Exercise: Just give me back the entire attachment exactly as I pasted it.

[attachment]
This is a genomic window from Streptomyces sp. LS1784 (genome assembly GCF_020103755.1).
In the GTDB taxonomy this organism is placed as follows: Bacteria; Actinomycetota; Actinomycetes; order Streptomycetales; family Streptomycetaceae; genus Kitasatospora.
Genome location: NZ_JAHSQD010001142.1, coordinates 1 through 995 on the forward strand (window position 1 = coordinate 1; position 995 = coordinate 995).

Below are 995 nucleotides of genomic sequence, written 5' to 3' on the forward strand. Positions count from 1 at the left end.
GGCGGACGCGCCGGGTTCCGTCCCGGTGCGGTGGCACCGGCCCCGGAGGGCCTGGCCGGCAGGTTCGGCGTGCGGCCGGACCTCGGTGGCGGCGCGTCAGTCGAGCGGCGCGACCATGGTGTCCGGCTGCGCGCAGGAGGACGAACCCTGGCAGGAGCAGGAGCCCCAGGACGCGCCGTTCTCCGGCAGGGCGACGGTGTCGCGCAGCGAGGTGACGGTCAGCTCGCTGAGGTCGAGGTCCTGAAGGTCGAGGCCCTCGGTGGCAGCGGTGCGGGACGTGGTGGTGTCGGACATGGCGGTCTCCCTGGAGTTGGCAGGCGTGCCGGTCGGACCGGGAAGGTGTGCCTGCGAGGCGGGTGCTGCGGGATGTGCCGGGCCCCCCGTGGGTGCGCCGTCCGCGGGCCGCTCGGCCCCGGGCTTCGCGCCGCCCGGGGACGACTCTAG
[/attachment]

This is a genomic window from Streptomyces sp. LS1784 (genome assembly GCF_020103755.1).
In the GTDB taxonomy this organism is placed as follows: Bacteria; Actinomycetota; Actinomycetes; order Streptomycetales; family Streptomycetaceae; genus Kitasatospora.
Genome location: NZ_JAHSQD010001142.1, coordinates 1 through 995 on the forward strand (window position 1 = coordinate 1; position 995 = coordinate 995).

Below are 995 nucleotides of genomic sequence, written 5' to 3' on the forward strand. Positions count from 1 at the left end.
GGCGGACGCGCCGGGTTCCGTCCCGGTGCGGTGGCACCGGCCCCGGAGGGCCTGGCCGGCAGGTTCGGCGTGCGGCCGGACCTCGGTGGCGGCGCGTCAGTCGAGCGGCGCGACCATGGTGTCCGGCTGCGCGCAGGAGGACGAACCCTGGCAGGAGCAGGAGCCCCAGGACGCGCCGTTCTCCGGCAGGGCGACGGTGTCGCGCAGCGAGGTGACGGTCAGCTCGCTGAGGTCGAGGTCCTGAAGGTCGAGGCCCTCGGTGGCAGCGGTGCGGGACGTGGTGGTGTCGGACATGGCGGTCTCCCTGGAGTTGGCAGGCGTGCCGGTCGGACCGGGAAGGTGTGCCTGCGAGGCGGGTGCTGCGGGATGTGCCGGGCCCCCCGTGGGTGCGCCGTCCGCGGGCCGCTCGGCCCCGGGCTTCGCGCCGCCCGGGGACGACTCTAG